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Yesterday at 19:31
We used rust-oleum, I think. It's much cheaper. I don't think it's quite as thick as the Annie Sloane one but it was fine for what we were doing - probably depends what colour you're going to and from and how 'shabby chic' you're going. Eggshell paints are good if you want a smoother (satin) finish. Most of the big brands do those and most also do a 'flat matt' which is essentially what the chalk paint gives you.
Yesterday at 16:56
Patience is a virtue
Yesterday at 16:55
I think (not that sure) im after a painted finish though, not lightening the wood, you think I need to remove the varnish? I was hoping to get away with a light hand sanding just to key it.
If the varnish is flakey it needs to come off but if it's clean, it'll depend on the varnish as to what you need to do to paint over it. A rub over with wire wool might be enough to key it. If it's a very hard acryllic varnish, ESP primer might work. Can you get to the back of it and try a few things out to see what works?
You can buy small paint rollers in most DIY shops that give a lovely, smooth flat finish - we've painted melamine cupboard doors with great success using ESP and chalk furniture paint
Yesterday at 16:27
Has the company gone under?See original post
bwah ha ha
Yesterday at 16:25
Yes - I've done a bit of this, most recently a pine sideboard/dresser that was stained almost black and an old oak cupboard (1950s?) that the varnish had gone black.
I have a small hand sander - one of these https://www.screwfix.com/p/makita-bo4555-1-palm-sander-110v/93933 . I got the furniture into the garage and sanded it down, then applied osmo oil to finish in each case. Easy peasy. Takes a bit of time but no skill (I have none).
If you can't get it outside, get a sander with a dust box on it to reduce the amount blowing round your house and always wear a dust mask because you've no idea what chemicals you'll be breathing in with old furniture. You can use the chemical removers as Obelixx describes - I've never found them to be all that effective on old wood stains that are soaked in. They do work well on more modern varnish, as does plain old acetone. It takes a few applications if the varnish is on thick. You could get a bit of nail polish remover and try a little corner to see how readily the varnish comes off.
Last edited: 19 January 2018 16:26:00
Yesterday at 11:16
Crab apples can be remarkably resilient. I'd probably go with philadelphus, as Ob suggests. Eleagnus is a good call - they can get very big when they are happy
Yesterday at 11:12
Well, I have known a fox to take a large ceramic bowl - one of those heavy stoneware dog water bowls, and carry it about quarter of a mile. They do carry things and hide them or take them back to a den. But I can't imagine how a fox could have got up to that. So one possibility maybe that someone or something took the feeder off the stand and then a fox has found it and taken it away. Actual teamwork seems unlikely but accidental collaboration is possible.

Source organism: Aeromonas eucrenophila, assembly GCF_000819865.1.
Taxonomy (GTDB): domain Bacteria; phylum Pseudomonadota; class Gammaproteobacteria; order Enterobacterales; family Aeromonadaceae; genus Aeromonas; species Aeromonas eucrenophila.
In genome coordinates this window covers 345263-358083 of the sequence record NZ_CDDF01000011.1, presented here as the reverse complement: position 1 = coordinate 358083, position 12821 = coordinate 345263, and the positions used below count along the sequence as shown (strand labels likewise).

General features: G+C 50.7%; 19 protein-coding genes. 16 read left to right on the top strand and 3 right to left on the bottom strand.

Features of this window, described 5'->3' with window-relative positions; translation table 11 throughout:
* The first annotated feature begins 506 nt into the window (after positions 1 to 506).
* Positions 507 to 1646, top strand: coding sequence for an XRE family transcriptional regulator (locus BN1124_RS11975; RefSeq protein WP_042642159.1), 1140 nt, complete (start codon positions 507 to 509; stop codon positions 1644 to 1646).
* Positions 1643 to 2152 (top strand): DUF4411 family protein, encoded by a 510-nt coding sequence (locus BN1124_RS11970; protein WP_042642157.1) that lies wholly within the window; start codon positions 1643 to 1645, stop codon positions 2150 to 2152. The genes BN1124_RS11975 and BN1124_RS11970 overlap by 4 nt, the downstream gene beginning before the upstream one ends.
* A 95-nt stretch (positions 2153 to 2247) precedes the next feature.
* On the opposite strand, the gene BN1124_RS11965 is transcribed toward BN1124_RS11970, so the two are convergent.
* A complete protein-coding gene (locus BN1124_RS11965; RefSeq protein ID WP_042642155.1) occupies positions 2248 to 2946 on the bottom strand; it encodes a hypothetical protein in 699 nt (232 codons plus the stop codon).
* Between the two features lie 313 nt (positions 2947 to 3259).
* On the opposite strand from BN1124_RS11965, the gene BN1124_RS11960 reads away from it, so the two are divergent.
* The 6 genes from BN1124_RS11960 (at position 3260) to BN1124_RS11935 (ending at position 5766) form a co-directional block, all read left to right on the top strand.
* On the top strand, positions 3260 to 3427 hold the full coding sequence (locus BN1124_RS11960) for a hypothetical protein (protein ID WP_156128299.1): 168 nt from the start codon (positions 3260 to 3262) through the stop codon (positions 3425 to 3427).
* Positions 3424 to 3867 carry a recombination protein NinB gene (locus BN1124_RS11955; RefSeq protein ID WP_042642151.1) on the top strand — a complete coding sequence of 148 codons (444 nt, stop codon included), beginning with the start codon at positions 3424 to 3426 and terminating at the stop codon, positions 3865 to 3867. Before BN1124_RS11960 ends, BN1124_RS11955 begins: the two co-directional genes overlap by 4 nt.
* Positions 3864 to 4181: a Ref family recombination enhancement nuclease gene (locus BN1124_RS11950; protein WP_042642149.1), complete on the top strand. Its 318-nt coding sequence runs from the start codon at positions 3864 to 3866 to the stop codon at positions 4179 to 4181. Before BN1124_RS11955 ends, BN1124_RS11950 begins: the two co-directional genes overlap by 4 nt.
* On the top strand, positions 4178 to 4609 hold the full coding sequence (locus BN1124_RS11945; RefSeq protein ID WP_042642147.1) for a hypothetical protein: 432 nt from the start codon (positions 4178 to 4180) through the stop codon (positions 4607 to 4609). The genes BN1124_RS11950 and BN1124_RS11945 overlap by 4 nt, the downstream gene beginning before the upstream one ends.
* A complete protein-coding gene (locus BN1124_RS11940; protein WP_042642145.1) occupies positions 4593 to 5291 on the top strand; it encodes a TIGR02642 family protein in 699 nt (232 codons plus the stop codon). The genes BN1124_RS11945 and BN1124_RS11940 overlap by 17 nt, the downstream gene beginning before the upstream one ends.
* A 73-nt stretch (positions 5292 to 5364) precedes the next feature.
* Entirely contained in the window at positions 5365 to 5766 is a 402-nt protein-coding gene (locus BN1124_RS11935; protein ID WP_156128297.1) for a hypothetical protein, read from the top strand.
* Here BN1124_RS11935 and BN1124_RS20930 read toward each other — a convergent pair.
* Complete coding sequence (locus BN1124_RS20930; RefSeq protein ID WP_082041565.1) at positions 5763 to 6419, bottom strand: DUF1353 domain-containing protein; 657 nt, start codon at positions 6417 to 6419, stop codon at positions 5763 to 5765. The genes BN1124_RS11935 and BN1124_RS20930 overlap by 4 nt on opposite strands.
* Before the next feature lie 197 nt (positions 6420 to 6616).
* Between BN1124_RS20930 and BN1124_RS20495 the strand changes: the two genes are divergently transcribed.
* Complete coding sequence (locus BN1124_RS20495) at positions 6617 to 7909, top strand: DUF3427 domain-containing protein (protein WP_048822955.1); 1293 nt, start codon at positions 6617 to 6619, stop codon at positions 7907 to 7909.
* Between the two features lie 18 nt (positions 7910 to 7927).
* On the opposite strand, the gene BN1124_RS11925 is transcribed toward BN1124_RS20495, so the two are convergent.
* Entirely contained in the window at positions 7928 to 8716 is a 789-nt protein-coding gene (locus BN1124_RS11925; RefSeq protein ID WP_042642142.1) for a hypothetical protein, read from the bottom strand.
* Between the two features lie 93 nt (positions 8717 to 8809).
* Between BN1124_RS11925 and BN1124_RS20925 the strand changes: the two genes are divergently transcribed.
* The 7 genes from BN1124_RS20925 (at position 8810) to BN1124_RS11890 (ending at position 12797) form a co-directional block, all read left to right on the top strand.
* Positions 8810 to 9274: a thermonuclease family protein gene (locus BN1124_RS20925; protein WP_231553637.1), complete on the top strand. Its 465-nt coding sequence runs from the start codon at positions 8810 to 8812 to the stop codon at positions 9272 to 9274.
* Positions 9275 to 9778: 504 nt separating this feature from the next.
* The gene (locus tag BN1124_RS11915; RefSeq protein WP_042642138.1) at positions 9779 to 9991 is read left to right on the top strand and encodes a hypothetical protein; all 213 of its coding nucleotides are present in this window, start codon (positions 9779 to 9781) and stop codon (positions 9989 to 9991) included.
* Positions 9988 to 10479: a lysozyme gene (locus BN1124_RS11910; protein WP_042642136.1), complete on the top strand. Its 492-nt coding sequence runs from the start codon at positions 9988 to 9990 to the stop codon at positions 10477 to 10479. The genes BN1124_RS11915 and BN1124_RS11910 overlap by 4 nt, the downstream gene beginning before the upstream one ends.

Yesterday at 09:53
Didn't see this before , It's hard to tell how far apart they are - it could be a deer - they tend to walk very straight with their back feet stepping in their front feet tracks, but are normally very small deeper prints rather than those which look like a larger spread paw rather than a hoof? Fox usually leave a print like a dog where you can see the separate paw pads.
I wonder if the tracks were made earlier during the snow fall and the prints then became a bit obscured by more snow falling in to them making it harder to be sure what made them
Yesterday at 09:35
Geraniums, geums and lupins all flower here during May, as do the perennial wallflowers. The heavy lifting for colour is generally done by euphorbias, with a splash of alliums, siberian iris, durch iris, aubretia, verbascum and early foxgloves and oriental poppies. The wild part of the garden is a mass of cow parsley at this point
I took these photos on the 24th and 29th May last year. Green is pre-dominant, but there is plenty of blossom in amongst. We're in the south of England but at fairly high altitude so we're usually several weeks behind the south east of the country - and probably a few weeks ahead of you. It was a mild spring here last year so I think the oriental poppies and bearded iris were probably quite advanced compared to 'normal'. The aubretia and siberian iris were really beginning to go over a bit by this point, so they may work for you for mid to late May